JUBAIL, SAUDI ARABIA: Betrayed, disheartened, disgusted and petrified — this is how most of those over 2,000 non-EU undergraduate students of London Metropolitan University feel about the UK Border Agency’s (UKBA) orders to revoke the university’s licence to teach non-EU overseas students.
The result means that within the next 60 days the non-EU overseas students will have to find alternative institutions to sponsor them or face deportation to their home countries. The UK Border Agency and the London Metropolitan University are in disagreement on enrolment of students with visa issues or whether the varsity has been lax in monitoring the attendance record of its foreign students, but surely that should not mean punishing the students who have abided by all the rules and regulations.
No one will question the authorities’ right to stop illegal immigrants entering the UK disguised as students but that should not mean endangering the future of genuine students who have already spent thousands of pounds on their studies — especially since many may be in their final year or semester of studies. It is obvious that finding another university for studying within 60 days and arranging the requisite finances will be a next-to-impossible task for most of these students.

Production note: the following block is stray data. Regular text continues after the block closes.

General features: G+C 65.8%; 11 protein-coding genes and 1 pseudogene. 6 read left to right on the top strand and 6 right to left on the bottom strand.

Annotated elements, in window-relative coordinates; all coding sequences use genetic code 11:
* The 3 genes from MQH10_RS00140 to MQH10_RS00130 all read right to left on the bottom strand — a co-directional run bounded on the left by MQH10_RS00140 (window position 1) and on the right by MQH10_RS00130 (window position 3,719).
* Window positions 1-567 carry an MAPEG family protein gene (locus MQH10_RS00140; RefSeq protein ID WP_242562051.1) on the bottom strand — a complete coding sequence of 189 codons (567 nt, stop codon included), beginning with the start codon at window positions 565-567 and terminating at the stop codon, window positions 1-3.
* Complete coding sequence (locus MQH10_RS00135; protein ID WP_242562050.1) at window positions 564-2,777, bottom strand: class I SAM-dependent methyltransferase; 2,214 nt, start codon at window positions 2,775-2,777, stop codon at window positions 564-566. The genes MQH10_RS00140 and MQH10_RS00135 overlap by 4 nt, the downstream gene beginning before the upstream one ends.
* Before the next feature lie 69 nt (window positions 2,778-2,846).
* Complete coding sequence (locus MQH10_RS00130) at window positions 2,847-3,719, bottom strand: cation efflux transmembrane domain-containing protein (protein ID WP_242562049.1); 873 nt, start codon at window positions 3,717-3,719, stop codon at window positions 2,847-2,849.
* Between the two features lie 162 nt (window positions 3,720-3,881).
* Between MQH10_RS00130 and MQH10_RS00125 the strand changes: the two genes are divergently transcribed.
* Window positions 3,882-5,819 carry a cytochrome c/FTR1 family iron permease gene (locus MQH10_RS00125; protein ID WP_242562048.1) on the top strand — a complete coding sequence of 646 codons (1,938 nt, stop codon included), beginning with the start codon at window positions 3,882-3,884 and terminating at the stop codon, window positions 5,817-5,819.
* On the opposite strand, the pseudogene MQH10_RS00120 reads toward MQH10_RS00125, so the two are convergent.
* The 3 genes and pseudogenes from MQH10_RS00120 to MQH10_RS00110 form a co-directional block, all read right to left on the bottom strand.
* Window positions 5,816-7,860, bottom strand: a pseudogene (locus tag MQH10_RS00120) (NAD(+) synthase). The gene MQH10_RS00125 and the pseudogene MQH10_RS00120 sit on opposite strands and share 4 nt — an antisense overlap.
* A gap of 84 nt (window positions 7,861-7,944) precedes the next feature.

What is equally shocking is that the UKBA made this decision based on a random sampling of around a couple of hundred university’s students. Such sampling may be effective for stock market trades or horse racing but not on human beings. I would urge the British education and UKBA authorities to look into this matter and let the genuine students continue their education at London Metropolitan University. They should be given a chance to prove their genuineness as students and if they can’t, then the 60-day limit should be applicable to them.
One suspects that this is just the beginning of what can easily become a controversial issue in the UK. In the past, many universities have been accused of issuing foreign student visas and not ensuring that these students actually enrolled, other than paying a hefty admission fee. Foreign students from non-EU states who apply to British universities now need to be especially careful in future — this would include thousands of students who apply every year to universities there.
Published in The Express Tribune, September 3rd, 2012.
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